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Sports fishers reject restrictions on chinook

Mar 23 2012
A chinook salmon, along with a school of shad, pass through the viewing room at McNary Lock and Dam on the Columbia River, June 7, 2005 near Umatilla, Oregon. Fishermen in B.C. are worried about "draconian" restrictions on fishing for chinook salmon. 

A chinook salmon, along with a school of shad, pass through the viewing room at McNary Lock and Dam on the Columbia River, June 7, 2005 near Umatilla, Oregon. Fishermen in B.C. are worried about "draconian" restrictions on fishing for chinook salmon.

Photograph by: Jeff T. Green, Getty Images

Angry anglers gave Fisheries and Oceans representatives a rough ride Wednesday with raucous objections to any cuts to the summer chinook fishery in Juan de Fuca Strait.

About 400 people crowded into the Four Points Sheraton Hotel in Langford to tell DFO they have already taken enough cuts and any further restrictions would cause the collapse of the southern Vancouver Island sports fishery.

A motion passed unanimously that the "Victoria Sports Fishing Advisory Board Committee will not agree to, or accept, any further restrictions on the recreational chinook fishery."

Fishers want DFO to show that it has met its own salmon allocation policy and that a recovery plan is in place that includes habitat restoration, sufficient water for the fish and a hatchery enhancement program.

Another motion demanded that DFO have a third-party review of stock assessment and harvest data.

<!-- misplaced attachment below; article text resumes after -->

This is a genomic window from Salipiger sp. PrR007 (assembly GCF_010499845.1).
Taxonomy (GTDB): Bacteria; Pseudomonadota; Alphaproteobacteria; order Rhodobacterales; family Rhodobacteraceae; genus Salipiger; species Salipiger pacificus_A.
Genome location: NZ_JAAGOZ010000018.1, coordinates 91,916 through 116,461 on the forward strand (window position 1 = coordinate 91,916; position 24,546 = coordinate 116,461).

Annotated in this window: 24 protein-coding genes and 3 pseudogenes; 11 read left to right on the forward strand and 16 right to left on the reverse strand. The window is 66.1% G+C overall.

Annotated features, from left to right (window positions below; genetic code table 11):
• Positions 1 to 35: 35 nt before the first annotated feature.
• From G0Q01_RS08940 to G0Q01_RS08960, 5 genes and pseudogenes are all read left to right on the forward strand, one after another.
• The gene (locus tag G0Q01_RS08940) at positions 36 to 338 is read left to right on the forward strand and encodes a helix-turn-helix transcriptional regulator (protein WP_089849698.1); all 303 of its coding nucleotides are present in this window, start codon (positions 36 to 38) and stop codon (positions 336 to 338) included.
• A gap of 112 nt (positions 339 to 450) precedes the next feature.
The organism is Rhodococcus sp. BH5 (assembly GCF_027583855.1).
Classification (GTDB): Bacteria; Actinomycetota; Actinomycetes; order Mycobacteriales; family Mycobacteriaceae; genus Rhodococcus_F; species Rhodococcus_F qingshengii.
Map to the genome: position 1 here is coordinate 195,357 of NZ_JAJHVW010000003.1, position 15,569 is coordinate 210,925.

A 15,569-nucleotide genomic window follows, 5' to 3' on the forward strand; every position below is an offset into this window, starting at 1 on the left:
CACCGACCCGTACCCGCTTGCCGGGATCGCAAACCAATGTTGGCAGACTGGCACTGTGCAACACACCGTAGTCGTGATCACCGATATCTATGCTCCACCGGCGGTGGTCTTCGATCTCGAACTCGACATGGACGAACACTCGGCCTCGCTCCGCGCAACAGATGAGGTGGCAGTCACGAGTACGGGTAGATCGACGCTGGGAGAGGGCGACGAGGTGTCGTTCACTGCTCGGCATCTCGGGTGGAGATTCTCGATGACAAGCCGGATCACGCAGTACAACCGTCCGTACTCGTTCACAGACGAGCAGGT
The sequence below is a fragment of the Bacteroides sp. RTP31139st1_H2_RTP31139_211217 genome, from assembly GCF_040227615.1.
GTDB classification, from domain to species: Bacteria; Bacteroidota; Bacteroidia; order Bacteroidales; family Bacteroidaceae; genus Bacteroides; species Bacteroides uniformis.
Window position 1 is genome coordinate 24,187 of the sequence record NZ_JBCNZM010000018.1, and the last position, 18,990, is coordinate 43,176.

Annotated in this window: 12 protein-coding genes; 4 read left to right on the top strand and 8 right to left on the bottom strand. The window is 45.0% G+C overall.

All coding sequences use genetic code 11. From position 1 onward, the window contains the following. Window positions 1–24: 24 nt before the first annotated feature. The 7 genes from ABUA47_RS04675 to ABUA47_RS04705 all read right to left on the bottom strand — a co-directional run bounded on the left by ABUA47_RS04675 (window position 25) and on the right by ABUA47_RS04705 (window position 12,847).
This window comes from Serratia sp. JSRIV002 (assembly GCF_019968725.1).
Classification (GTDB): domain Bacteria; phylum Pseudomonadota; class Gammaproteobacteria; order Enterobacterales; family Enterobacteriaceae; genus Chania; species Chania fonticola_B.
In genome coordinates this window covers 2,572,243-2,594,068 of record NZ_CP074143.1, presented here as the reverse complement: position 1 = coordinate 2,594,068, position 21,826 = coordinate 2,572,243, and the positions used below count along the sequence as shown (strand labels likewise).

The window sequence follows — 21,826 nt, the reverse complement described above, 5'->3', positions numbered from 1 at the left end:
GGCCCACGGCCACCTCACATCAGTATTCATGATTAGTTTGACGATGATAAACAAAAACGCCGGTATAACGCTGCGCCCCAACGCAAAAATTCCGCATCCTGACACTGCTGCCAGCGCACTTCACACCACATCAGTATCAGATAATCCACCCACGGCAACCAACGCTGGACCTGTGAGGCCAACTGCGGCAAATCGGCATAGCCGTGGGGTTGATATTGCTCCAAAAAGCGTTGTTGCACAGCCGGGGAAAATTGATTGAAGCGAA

Some figures being used to justify restrictions are more than a decade old and others are based on best-guesses, said Christopher Bos, chairman of the Victoria Sports Fishing Advisory Board Committee.

"If you put garbage into the model, you're going to get garbage out," Bos said. "It's all jiggery-pokery."

A third motion called for all DFO staff to be fired immediately.

Les Jantz, DFO area chief of resource management for the B.C. Interior, said the meeting was very emotional.

"To a lot of people, this is near and dear to their heart, and they feel as if they have been singled out as the sole group to take action, which is not the case," Jantz said.

DFO staff would have liked to have met again with committee members, but that was rejected, Jantz said.

"That is unfortunate, because I think there are some things we could work with," he said. "The bottom line is they say they won't take any more action to protect these stocks."

At the heart of the controversy are Fraser River chinook runs that are not doing well. Returns this year are expected to be extremely low and all sectors are being told to expect restrictions in an effort to get more fish back to the spawning grounds.

The chinook fishery in Juan de Fuca Strait catches mixed stocks, with some fish from abundant runs and others from the depleted runs.

DFO will come up with a plan in the next month after meeting with all sectors.

Jantz also met with First Nations from Vancouver Island and the mainland in Victoria on Thursday.

"First Nations are concerned about these stocks because they rely heavily on them for food fisheries," Jantz said. "I expect they will come back with some recommendations on how to conserve these fish."

If the stocks are not rebuilt now, they will not be there in the future, Jantz said.

Conservation and First Nations have priority in fisheries.

Ernie Crey, fisheries adviser to Sto: lo Tribal Council, said First Nations have already reduced their catch and are prepared to do more.

"It's time for sports fishery groups to join with us in saving these precious fish," he said.

jlavoie@timescolonist.com

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